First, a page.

Image Credit: Senator Bill Hagerty / Facebook
The Center Square [By Jon Styf] –
Tennessee’s two Senators were part of the bloc of Republicans who voted against a $740 billion new taxing and spending bill that passed the U.S. Senate on Sunday.
The bill, called the Inflation Reduction Act of 2022, was passed after Vice President Kamala Harris submitted the tie-breaking vote that fell along party lines.
“During a recession and with inflation at a 41-year high, Democrats just passed a bill to spend over $700 billion, increase taxes and decrease energy production,” said Tennessee Sen. Marsha Blackburn. “The Democrats’ reckless tax and spending plan includes nearly $370 billion to fund the Green New Deal, $64 billion for Obamacare, and hundreds of billions in new taxes on American businesses and manufacturers.
“The spending spree also includes $80 billion to double the number of IRS agents — practically giving every American a personalized tax auditor. We should be cutting taxes, not increasing them.”
The bill is expected to make its way to the U.S. House later this week. The bill includes hiring 87,000 new Internal Revenue Service agents, tax credits for manufacturing solar panels, wind turbines, batteries and green energy technologies and places caps on prescription drug prices.
Tennessee Rep. Tim Burchett, District 2, mocked the bill on Sunday, posting “America: “We are hurting” Washington Democrats: “Let’s raise taxes and hire 87,000 new IRS agents.”
The bill’s summary said “There are no new taxes on families making $400,000 or less and no new taxes on small businesses — we are closing tax loopholes and enforcing the tax code.”
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U.S. Sen. Bill Hagerty, who voted against the bill, said that it does not address crises that include inflation, high gas prices, rising crime rates and fentanyl use along with border issues.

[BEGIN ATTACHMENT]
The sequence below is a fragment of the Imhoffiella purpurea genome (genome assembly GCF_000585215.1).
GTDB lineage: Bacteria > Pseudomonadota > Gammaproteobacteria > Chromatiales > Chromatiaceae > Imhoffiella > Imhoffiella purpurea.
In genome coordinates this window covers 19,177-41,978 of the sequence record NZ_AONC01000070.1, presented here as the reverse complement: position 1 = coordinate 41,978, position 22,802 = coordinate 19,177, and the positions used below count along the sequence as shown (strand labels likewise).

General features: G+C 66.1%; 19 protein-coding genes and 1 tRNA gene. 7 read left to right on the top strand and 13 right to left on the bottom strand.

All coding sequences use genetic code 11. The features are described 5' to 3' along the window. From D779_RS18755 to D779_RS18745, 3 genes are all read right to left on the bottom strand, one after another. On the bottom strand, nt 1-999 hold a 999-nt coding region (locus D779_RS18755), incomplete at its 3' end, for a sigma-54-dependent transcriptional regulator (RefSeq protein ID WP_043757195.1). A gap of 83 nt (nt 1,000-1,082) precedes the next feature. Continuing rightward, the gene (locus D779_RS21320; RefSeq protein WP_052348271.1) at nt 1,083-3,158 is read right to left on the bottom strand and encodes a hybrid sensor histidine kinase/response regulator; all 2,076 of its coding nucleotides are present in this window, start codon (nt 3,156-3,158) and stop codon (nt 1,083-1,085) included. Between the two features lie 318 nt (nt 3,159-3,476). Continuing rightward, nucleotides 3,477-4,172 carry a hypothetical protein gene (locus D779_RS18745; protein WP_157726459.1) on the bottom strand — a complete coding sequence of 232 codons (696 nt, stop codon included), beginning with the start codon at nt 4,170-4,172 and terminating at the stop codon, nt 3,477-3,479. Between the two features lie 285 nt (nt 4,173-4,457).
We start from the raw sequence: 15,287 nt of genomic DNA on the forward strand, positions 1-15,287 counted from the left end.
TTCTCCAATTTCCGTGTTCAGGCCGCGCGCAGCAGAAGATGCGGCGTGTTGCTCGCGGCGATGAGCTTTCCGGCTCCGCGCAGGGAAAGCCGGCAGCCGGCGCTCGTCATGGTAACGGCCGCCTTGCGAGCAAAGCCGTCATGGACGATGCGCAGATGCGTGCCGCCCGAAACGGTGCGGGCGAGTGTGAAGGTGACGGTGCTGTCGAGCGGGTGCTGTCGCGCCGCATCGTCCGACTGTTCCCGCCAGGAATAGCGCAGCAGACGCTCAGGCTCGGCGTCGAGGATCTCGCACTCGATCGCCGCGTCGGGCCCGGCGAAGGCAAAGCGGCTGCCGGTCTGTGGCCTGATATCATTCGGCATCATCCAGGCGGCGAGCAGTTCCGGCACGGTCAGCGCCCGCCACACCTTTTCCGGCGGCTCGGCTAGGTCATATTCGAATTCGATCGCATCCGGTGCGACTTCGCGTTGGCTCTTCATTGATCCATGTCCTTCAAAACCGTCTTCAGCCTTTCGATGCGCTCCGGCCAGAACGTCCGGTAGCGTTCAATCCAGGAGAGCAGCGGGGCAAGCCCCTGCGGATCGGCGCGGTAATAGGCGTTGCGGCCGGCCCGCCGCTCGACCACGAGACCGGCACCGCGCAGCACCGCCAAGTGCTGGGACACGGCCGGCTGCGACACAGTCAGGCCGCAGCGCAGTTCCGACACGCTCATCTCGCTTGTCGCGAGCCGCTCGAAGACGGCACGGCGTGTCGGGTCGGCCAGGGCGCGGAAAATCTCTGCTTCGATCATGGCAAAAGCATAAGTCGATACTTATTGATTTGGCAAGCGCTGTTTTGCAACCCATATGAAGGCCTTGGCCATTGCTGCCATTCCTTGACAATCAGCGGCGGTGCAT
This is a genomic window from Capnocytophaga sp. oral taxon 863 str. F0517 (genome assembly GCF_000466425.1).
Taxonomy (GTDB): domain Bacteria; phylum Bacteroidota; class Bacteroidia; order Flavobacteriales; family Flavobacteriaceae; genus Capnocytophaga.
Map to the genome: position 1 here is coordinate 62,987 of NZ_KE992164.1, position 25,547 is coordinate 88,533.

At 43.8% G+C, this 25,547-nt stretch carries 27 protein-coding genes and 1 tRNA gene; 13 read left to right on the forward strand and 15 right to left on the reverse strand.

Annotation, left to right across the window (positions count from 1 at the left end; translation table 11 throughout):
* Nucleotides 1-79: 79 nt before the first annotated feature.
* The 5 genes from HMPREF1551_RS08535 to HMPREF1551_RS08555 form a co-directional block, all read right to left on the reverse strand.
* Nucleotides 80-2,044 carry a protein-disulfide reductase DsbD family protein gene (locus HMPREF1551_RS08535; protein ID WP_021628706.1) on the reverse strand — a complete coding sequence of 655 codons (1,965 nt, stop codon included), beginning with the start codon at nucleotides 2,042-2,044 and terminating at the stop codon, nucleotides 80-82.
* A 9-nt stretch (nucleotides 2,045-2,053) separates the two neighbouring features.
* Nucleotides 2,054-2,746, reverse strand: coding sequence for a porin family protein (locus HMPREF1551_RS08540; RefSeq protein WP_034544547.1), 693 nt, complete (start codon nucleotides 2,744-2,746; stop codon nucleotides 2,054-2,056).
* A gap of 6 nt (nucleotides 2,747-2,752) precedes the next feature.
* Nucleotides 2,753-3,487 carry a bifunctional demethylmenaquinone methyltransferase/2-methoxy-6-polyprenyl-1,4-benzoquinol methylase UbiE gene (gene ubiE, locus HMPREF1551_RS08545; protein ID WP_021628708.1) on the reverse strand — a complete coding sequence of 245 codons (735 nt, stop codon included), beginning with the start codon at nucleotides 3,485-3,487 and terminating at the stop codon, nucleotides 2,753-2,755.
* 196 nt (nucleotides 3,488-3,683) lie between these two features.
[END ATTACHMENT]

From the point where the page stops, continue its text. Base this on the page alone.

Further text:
“Yet rather than do something to address any of these pressing crises, Democrats have instead chosen to ignore them and make matters worse by raising taxes — the burden of which will fall predominantly on the backs of middle-class Americans — amid an economic recession,” Hagerty said. “Today, Democrats made defining choices that showed the American people that the radicalism has no bounds, choosing green energy fantasies and big government socialism over the needs of American families, workers and businesses. Democrats will amble on to their next partisan proposal, but the American people will not soon forget the economic mess they have created.”
The National Federation for Independent business on Monday said that small businesses avoided the “worst-case scenario” of direct tax increases but that they will receive an indirect tax increase with the IRS expansion.
“Inflation remains the top concern of small business owners, but despite the bill title, skepticism remains whether the package will address this top concern and work to reduce inflation,” said Kevin Kuhlman, NFIB Vice President of Federal Government Relations. “As expectations for better business conditions is currently at a historic low in the 48-year history of NFIB’s survey, a better approach for small businesses would be legislative and regulatory certainty, including no direct or indirect tax increases on business, and relief from regulations and mandates that increase the cost of doing business.”
Blackburn sent out a collection of quotes from Tennessee business owners on Monday against the bill.
“We’ve been struggling with so many issues,” said Paola Bravo, President, S. Bravo Systems, Inc. of Lexington, Tennessee, which builds containment systems for the petroleum equipment industry. “Never in Bravo’s history have we had to raise prices 3 times in one year. Every week we receive notice of materials increasing. We struggle with finding people to work. Our P&L shows we are not making profit. It’s all moving so fast that by the time you catch what’s happening, we’ve closed our books for the month and lost.”
About the Author: Jon Styf, The Center Square Staff Reporter – Jon Styf is an award-winning editor and reporter who has worked in Illinois, Texas, Wisconsin, Florida and Michigan in local newsrooms over the past 20 years, working for Shaw Media, Hearst and several other companies. Follow Jon on Twitter @JonStyf.